T H E   N I H   C A T A L Y S T     N O V E M B E R   –   D E C E M B E R  2000

by Margaret Coulombe





Judging from the experiences of a panel of NIH intramural investigators speaking at the Research Festival in October, tech transfer can be a long journey, a short glide, or an uphill battle after the first heady thrill of discovery.

At the October 12th minisymposium, the Office of Technology Transfer (OTT) presented a panel of scientists whose bright ideas (Eureka!) turned into commercial products and cash for the investigators, the labs, and the federal piggy bank. According to OTT, more than 1,200 licensing agreements have been signed since 1993. A 1998 General Accounting Office (GAO) report on the technology transfer activities of six major U.S. government agencies stated that, since 1996, NIH has generated 95 percent of the total royalties received ($102 million) by the federal government.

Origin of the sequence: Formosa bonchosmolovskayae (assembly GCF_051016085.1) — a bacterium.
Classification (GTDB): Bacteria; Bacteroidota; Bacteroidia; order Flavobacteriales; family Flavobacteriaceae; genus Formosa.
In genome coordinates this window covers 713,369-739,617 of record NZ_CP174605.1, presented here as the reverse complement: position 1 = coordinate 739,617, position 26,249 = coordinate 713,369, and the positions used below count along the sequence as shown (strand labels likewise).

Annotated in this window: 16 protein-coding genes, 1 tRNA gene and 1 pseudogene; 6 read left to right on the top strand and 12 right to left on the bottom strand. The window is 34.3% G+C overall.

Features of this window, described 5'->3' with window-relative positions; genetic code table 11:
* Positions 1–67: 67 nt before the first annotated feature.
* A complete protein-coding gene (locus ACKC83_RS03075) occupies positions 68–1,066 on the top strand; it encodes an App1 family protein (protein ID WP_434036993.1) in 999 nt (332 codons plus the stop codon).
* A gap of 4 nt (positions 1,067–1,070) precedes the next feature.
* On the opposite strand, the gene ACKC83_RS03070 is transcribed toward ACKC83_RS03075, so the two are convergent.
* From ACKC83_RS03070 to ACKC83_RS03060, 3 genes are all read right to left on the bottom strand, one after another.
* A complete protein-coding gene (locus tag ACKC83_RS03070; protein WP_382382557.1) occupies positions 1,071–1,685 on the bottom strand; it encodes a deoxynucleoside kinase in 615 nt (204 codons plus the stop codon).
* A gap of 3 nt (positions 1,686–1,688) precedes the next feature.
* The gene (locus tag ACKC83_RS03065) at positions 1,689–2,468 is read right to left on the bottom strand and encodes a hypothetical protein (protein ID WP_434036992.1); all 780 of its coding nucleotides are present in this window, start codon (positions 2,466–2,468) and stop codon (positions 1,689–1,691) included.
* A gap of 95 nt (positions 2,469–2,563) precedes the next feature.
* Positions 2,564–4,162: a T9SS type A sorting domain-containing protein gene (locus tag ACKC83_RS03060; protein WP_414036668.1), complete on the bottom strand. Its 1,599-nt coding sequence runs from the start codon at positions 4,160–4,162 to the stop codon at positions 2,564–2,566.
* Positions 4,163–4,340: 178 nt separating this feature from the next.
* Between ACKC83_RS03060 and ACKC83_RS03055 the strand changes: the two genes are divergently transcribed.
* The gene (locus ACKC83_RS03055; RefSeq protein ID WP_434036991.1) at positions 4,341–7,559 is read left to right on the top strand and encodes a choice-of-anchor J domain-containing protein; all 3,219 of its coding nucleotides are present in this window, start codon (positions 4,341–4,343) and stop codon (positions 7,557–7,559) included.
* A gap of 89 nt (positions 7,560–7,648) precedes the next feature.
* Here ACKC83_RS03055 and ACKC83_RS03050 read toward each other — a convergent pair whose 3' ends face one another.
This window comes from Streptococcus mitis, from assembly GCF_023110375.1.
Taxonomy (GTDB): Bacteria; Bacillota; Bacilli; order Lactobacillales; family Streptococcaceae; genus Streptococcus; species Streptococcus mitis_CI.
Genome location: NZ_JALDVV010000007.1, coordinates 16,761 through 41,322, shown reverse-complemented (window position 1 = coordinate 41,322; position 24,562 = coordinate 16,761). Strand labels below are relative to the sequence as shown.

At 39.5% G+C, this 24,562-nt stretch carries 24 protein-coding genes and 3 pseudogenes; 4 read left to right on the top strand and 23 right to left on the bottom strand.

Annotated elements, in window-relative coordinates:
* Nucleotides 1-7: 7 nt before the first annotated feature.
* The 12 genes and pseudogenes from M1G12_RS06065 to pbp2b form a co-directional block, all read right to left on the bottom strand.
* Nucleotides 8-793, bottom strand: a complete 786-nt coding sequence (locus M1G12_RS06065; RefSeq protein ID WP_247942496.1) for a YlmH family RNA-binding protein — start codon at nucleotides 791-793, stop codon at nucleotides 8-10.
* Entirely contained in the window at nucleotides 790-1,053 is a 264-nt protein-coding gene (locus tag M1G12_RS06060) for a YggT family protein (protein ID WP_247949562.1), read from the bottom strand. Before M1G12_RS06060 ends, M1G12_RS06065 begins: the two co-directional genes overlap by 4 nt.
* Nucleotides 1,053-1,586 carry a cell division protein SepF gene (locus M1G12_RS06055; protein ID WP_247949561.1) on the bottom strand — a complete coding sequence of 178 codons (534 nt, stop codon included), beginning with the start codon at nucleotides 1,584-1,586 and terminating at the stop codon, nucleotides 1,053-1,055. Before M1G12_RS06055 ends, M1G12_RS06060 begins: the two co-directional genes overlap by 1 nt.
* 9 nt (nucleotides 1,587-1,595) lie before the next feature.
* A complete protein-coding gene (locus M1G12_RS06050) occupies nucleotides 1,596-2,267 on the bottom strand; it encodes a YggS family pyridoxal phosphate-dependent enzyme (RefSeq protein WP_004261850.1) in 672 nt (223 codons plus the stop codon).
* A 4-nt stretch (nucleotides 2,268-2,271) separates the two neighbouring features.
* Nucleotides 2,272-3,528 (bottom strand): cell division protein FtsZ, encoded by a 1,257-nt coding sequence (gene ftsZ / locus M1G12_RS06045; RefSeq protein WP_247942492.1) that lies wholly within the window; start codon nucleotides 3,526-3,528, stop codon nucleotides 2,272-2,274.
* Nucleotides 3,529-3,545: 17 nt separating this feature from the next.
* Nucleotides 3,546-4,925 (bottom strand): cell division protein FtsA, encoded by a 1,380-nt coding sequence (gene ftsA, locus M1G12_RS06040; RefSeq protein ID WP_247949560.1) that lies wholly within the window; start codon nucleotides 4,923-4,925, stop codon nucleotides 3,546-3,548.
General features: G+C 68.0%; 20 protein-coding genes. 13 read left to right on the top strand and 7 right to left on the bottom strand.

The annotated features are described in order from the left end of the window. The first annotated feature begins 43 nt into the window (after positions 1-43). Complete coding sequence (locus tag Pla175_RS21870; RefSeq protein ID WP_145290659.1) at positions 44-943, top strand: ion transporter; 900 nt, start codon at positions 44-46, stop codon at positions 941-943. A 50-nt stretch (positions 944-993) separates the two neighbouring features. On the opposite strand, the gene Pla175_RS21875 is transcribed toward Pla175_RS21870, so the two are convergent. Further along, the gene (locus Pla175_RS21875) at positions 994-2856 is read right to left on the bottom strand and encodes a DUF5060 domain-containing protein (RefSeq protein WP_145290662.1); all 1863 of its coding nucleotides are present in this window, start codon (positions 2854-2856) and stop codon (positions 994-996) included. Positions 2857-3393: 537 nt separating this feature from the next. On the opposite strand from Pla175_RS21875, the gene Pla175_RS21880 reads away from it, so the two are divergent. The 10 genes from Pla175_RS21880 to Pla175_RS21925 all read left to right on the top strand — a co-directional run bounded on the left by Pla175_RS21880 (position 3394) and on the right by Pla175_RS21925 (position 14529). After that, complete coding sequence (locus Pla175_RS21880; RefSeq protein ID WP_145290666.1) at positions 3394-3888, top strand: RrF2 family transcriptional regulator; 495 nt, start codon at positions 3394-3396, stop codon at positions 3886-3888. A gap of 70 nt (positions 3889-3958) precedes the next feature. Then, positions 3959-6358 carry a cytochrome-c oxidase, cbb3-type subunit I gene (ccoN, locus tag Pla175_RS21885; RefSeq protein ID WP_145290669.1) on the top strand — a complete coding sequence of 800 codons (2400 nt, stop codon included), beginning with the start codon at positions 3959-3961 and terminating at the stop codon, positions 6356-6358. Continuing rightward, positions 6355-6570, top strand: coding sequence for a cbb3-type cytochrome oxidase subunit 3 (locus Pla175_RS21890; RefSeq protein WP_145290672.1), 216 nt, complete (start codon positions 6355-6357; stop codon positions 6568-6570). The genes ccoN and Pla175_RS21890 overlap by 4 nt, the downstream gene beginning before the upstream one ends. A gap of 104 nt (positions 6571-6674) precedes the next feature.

Robert Purcell

Serendipity in Science:
The Hepatitis A Vaccine

Robert Purcell, chief of the Hepatitis Viruses Section in NIAID’s Laboratory of Infectious Diseases (LID), opened the symposium. His tale, spanning nearly 20 years, began with discovery of the hepatitis A virus (HAV) in 1973 by postdoc Steve Feinstone, now with FDA’s CBER. Using immune-electron microscopic techniques developed by LID’s Albert Kapikian to visualize transmissible gastroenteritis, Feinstone was able to see HAV structure and went on to develop a diagnostic test for hepatitis A. He also obtained 20 serum samples from another study on post-transfusion hepatitis at NIH and, with his colleagues in the LID and Harvey Alter (see "Alter Takes a Lasker") in the CC Blood Bank, discovered non-A, non-B hepatitis (hepatitis C).

Despite the breakthroughs in visualization and diagnosis, isolation of the virus and production in culture (the first steps toward preparation of a vaccine) proved fruitless. Then, serendipity played a hand. In 1976, Ian Gust, an Australian PI on sabbatical in Purcell’s lab, moved the lab closer to success when he brought in stool samples he had collected from a family in Australia that had developed hepatitis A from eating raw mussels.